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Annica M. L. Ekman, Chien Wang, Johan Ström, and Radovan Krejci


Large concentrations of small aerosols have been previously observed in the vicinity of anvils of convective clouds. A 3D cloud-resolving model (CRM) including an explicit size-resolving aerosol module has been used to examine the origin of these aerosols. Five different types of aerosols are considered: nucleation mode sulfate aerosols (here defined by 0 ≤ d ≤5.84 nm), Aitken mode sulfate aerosols (here defined by 5.84 nm ≤ d ≤ 31.0 nm), accumulation mode sulfate aerosols (here defined by d ≥ 31.0 nm), mixed aerosols, and black carbon aerosols.

The model results suggest that approximately 10% of the initial boundary layer number concentration of Aitken mode aerosols and black carbon aerosols are present at the top of the convective cloud as the cloud reaches its decaying state. The simulated average number concentration of Aitken mode aerosols in the cloud anvil (∼1.6 × 104 cm−3) is in the same order of magnitude as observations. Thus, the model results strongly suggest that vertical convective transport, particularly during the active period of the convection, is responsible for a major part of the appearance of high concentrations of small aerosols (corresponding to the Aitken mode in the model) observed in the vicinity of cloud anvils.

There is some formation of new aerosols within the cloud, but the formation is small. Nucleation mode aerosols are also efficiently scavenged through impaction scavenging by precipitation. Accumulation mode and mixed mode aerosols are efficiently scavenged through nucleation scavenging and their concentrations in the cloud anvil are either very low (mixed mode) or practically zero (accumulation mode).

In addition to the 3D CRM, a box model, including important features of the aerosol module of the 3D model, has been used to study the formation of new aerosols after the cloud has evaporated. The possibility of these aerosols to grow to suitable cloud condensation or ice nuclei size is also examined. Concentrations of nucleation mode aerosols up to 3 × 104 cm−3 are obtained. The box model simulations thus suggest that new particle formation is a substantial source of small aerosols in the upper troposphere during and after the dissipation of the convective cloud. Nucleation mode and Aitken mode aerosols grow due to coagulation and condensation of H2SO4 on the aerosols, but the growth rate is low. Provided that there is enough OH available to oxidize SO2, parts of the aerosol population (∼400 cm−3) can reach the accumulation mode size bin of the box model after 46 h of simulation.

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Annica M. L. Ekman, Anders Engström, and Anders Söderberg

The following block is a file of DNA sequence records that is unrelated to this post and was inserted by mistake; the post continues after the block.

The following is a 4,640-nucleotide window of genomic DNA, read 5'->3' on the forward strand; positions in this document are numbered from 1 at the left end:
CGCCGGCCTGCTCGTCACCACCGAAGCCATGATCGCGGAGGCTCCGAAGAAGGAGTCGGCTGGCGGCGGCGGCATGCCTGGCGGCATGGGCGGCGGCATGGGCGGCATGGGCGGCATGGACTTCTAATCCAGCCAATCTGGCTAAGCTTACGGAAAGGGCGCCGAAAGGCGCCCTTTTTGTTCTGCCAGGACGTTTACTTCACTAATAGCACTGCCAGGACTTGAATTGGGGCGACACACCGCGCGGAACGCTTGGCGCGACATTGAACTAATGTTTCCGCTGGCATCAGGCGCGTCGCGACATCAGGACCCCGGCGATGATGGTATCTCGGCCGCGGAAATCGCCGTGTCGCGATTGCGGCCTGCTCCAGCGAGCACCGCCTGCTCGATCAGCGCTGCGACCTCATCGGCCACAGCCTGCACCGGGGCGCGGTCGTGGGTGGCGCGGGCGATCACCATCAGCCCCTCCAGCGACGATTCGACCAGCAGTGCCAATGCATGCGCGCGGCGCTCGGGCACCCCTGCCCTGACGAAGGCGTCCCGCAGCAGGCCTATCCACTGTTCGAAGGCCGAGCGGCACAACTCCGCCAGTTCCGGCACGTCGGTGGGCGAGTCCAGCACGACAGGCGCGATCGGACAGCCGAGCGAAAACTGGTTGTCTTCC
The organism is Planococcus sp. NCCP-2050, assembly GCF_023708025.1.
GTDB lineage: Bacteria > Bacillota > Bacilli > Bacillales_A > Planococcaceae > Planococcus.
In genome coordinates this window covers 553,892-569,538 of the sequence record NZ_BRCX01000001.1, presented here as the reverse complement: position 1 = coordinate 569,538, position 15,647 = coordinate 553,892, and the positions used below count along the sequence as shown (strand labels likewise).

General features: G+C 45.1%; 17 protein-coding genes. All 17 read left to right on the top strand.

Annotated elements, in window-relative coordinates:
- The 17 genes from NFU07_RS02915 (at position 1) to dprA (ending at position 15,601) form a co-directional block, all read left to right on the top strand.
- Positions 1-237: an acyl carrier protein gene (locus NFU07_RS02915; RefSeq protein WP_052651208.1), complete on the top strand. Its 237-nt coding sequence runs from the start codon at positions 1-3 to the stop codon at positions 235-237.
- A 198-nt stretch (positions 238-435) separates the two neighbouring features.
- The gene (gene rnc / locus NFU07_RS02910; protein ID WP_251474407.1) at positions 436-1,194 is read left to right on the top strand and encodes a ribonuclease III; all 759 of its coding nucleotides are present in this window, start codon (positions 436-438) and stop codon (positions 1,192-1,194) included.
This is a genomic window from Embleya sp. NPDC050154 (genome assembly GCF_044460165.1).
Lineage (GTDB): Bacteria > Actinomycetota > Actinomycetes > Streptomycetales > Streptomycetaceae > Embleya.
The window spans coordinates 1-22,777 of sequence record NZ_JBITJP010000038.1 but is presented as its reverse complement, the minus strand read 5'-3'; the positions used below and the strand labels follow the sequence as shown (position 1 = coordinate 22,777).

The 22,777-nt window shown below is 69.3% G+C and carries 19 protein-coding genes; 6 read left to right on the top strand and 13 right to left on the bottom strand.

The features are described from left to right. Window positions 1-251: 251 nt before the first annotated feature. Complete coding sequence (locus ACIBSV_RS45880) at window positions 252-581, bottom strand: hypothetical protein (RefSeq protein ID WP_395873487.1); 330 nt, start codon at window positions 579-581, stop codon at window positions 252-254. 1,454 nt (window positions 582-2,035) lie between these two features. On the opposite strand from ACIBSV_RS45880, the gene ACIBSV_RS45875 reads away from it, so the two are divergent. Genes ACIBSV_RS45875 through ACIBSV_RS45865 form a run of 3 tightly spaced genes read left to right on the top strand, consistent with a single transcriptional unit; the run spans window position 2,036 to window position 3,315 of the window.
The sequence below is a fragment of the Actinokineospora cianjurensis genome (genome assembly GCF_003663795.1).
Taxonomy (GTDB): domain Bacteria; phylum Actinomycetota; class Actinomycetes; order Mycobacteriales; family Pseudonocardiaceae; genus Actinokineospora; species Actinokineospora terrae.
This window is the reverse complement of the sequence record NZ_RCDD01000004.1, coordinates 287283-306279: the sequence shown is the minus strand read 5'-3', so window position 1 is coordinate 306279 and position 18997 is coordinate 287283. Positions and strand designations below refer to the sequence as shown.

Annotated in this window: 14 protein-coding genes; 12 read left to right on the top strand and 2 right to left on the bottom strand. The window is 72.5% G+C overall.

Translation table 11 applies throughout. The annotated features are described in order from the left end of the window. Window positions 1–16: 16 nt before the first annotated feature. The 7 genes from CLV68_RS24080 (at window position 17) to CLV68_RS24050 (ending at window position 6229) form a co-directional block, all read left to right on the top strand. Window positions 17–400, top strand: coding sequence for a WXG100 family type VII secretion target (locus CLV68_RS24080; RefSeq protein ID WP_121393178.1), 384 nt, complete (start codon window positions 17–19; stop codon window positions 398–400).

Recent cloud-resolving model studies of single (isolated) deep convective clouds have shown contradicting results regarding the response of the deep convection to changes in the aerosol concentration. In the present study, a cloud-resolving model including explicit aerosol physics and chemistry is used to examine how the complexity of the aerosol model, the size of the aerosols, and the aerosol activation parameterization influence the aerosol-induced deep convective cloud sensitivity. Six sensitivity series are conducted. A significant difference in the aerosol-induced deep convective cloud sensitivity is found when using different complexities of the aerosol model and different aerosol activation parameterizations. In particular, graupel impaction scavenging of aerosols appears to be a crucial process because it efficiently may limit the number of cloud condensation nuclei (CCN) at a critical stage of cloud development and thereby dampen the convection. For the simulated case, a 100% increase in aerosol concentration results in a difference in average updraft between the various sensitivity series that is as large as the average updraft increase itself. The change in graupel and rain formation also differs significantly. The sign of the change in precipitation is not always directly proportional to the change in updraft velocity and several of the sensitivity series display a decrease of the rain amount with increasing updraft velocity. This result illustrates the need to account for changes in evaporation processes and subsequent cooling when assessing aerosol effects on deep convective strength. The model simulations also show that an increased number of aerosols in the Aitken mode (here defined by 23 ≤ d ≤ 100.0 nm) results in a larger impact on the convective strength compared to an increased number of aerosols in the accumulation mode (here defined by 100 ≤ d ≤ 900.0 nm). When accumulation mode aerosols are activated and grow at the beginning of the cloud cycle, the supersaturation near the cloud base is lowered, which to some extent limits further aerosol activation. The simulations indicate a need to better understand and represent the two-way interaction between aerosols and clouds when studying aerosol-induced deep convective cloud sensitivity.